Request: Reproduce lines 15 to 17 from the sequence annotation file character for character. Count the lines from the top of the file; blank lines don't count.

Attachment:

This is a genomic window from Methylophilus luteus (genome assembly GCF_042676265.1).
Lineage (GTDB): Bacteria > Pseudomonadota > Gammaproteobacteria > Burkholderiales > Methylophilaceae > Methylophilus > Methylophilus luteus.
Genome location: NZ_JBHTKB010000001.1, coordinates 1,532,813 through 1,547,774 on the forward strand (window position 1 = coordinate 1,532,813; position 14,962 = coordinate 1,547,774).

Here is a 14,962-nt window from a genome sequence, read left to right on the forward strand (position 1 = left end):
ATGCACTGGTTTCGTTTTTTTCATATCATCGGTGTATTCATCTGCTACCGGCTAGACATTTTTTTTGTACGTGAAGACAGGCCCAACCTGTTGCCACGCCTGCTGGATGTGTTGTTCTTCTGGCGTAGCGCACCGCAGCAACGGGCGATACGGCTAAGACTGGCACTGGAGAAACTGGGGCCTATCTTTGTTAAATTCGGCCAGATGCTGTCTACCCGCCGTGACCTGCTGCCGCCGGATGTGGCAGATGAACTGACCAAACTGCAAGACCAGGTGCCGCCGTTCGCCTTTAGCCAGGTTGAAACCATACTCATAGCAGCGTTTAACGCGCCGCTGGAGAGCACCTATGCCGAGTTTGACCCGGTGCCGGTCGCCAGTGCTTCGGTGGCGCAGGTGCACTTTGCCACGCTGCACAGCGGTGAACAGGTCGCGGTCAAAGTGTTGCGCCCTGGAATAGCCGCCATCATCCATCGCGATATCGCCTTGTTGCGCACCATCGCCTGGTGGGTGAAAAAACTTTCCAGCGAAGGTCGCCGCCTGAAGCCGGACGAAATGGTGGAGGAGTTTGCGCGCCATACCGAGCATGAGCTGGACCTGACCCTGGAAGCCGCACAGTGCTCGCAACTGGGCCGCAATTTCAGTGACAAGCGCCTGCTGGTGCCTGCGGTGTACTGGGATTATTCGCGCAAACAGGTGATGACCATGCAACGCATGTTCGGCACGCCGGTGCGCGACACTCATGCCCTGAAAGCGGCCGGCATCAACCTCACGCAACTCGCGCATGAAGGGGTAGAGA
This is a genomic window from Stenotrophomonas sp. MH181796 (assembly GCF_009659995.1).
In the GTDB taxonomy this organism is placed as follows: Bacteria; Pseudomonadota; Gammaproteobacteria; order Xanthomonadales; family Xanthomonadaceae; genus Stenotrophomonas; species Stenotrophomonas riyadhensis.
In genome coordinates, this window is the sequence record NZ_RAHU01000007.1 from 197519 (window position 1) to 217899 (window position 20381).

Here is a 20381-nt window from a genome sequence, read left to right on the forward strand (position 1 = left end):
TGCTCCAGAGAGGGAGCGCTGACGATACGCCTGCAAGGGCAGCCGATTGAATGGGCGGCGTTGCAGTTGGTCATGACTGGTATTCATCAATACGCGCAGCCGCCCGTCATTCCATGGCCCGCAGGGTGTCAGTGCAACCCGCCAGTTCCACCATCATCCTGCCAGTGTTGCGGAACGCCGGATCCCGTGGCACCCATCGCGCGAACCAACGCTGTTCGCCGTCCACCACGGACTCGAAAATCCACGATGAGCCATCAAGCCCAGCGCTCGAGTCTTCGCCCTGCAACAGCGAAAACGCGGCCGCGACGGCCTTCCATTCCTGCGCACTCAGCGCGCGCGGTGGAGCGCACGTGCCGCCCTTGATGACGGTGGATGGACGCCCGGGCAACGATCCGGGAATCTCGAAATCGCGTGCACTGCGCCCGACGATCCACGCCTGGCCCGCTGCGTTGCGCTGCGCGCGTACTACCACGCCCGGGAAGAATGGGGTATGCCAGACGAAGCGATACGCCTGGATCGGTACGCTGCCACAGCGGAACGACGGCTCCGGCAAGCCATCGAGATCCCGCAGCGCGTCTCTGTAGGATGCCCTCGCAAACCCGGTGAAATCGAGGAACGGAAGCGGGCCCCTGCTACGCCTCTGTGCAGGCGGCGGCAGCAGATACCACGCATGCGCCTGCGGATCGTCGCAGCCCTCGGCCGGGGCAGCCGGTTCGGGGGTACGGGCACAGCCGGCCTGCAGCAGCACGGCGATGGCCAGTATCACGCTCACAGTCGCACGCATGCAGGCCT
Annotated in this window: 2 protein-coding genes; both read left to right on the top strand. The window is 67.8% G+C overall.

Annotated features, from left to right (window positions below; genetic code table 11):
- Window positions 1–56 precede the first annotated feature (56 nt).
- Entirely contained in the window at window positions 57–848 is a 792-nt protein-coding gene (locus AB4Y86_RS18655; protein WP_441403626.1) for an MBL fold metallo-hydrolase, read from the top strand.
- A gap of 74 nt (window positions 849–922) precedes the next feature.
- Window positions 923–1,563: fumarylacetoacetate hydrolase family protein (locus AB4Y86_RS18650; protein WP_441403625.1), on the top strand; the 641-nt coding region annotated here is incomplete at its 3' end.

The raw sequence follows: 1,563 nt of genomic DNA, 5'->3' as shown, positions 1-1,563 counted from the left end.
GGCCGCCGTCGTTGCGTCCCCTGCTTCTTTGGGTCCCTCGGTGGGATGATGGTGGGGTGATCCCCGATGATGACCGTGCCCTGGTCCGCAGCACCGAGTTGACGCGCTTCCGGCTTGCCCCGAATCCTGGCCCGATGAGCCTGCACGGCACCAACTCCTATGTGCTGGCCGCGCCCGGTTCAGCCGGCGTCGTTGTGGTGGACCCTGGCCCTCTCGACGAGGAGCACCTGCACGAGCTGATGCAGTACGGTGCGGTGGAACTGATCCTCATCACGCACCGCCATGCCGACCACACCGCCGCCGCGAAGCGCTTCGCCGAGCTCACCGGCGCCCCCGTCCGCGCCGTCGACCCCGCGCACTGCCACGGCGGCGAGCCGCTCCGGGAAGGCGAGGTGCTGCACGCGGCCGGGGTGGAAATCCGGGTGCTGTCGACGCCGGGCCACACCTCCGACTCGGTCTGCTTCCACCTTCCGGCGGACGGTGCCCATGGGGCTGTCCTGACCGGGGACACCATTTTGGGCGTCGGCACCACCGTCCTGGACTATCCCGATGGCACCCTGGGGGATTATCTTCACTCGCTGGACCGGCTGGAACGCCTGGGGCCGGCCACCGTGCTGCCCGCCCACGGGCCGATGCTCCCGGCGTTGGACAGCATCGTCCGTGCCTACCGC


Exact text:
- A gap of 74 nt (window positions 849–922) precedes the next feature.
- Window positions 923–1,563: fumarylacetoacetate hydrolase family protein (locus AB4Y86_RS18650; protein WP_441403625.1), on the top strand; the 641-nt coding region annotated here is incomplete at its 3' end.

The raw sequence follows: 1,563 nt of genomic DNA, 5'->3' as shown, positions 1-1,563 counted from the left end.